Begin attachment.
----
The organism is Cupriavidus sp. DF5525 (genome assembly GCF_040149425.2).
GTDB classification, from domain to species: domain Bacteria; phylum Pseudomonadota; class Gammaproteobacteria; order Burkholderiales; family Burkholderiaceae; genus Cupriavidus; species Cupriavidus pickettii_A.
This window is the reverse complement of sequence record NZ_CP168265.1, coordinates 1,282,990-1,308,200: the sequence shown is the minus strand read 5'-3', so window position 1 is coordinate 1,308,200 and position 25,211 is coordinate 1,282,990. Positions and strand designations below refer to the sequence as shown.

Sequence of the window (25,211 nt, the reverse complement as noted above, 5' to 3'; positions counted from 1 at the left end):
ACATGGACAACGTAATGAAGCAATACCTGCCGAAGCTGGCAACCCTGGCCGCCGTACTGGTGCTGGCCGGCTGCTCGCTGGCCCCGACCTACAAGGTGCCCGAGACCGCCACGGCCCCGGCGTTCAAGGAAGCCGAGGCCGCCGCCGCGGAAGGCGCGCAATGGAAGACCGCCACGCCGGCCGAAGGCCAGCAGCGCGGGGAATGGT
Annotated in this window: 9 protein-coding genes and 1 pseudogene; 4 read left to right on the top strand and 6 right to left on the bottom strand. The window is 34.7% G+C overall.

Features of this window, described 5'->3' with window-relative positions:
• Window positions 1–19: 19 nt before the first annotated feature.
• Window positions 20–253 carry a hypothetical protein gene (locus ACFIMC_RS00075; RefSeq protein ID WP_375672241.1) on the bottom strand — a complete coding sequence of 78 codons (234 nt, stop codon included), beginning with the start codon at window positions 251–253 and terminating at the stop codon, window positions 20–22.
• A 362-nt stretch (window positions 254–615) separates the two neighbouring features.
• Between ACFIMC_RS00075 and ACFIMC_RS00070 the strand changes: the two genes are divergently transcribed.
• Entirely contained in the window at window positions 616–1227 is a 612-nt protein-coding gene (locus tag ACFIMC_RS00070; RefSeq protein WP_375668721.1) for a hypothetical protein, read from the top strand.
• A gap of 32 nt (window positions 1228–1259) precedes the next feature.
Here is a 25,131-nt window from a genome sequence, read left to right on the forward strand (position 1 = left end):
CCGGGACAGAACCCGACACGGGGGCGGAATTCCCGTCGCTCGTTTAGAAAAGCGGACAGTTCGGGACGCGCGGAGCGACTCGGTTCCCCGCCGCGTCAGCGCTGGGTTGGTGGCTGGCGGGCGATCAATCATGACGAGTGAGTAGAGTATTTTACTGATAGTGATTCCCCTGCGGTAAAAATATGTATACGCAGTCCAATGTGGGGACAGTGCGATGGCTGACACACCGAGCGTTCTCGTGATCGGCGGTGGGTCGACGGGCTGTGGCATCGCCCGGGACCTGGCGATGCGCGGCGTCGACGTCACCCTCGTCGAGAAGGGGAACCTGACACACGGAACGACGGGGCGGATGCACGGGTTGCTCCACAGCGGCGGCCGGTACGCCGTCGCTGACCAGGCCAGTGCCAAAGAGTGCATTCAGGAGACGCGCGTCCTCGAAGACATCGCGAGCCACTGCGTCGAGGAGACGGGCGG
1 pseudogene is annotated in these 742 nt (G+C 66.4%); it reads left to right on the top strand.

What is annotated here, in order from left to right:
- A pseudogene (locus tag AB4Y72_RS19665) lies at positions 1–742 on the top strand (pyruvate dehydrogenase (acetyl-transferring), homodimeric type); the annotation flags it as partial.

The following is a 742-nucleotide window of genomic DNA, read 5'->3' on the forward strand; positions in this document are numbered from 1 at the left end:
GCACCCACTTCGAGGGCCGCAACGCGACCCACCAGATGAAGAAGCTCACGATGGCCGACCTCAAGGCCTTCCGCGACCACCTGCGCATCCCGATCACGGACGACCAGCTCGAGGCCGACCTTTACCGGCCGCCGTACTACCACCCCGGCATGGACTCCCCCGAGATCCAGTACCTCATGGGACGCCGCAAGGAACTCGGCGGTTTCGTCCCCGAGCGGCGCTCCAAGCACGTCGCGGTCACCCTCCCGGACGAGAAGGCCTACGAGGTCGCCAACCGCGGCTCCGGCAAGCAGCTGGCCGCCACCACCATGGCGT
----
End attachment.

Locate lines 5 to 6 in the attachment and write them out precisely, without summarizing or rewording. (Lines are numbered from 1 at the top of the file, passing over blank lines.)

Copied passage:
ACATGGACAACGTAATGAAGCAATACCTGCCGAAGCTGGCAACCCTGGCCGCCGTACTGGTGCTGGCCGGCTGCTCGCTGGCCCCGACCTACAAGGTGCCCGAGACCGCCACGGCCCCGGCGTTCAAGGAAGCCGAGGCCGCCGCCGCGGAAGGCGCGCAATGGAAGACCGCCACGCCGGCCGAAGGCCAGCAGCGCGGGGAATGGT
Annotated in this window: 9 protein-coding genes and 1 pseudogene; 4 read left to right on the top strand and 6 right to left on the bottom strand. The window is 34.7% G+C overall.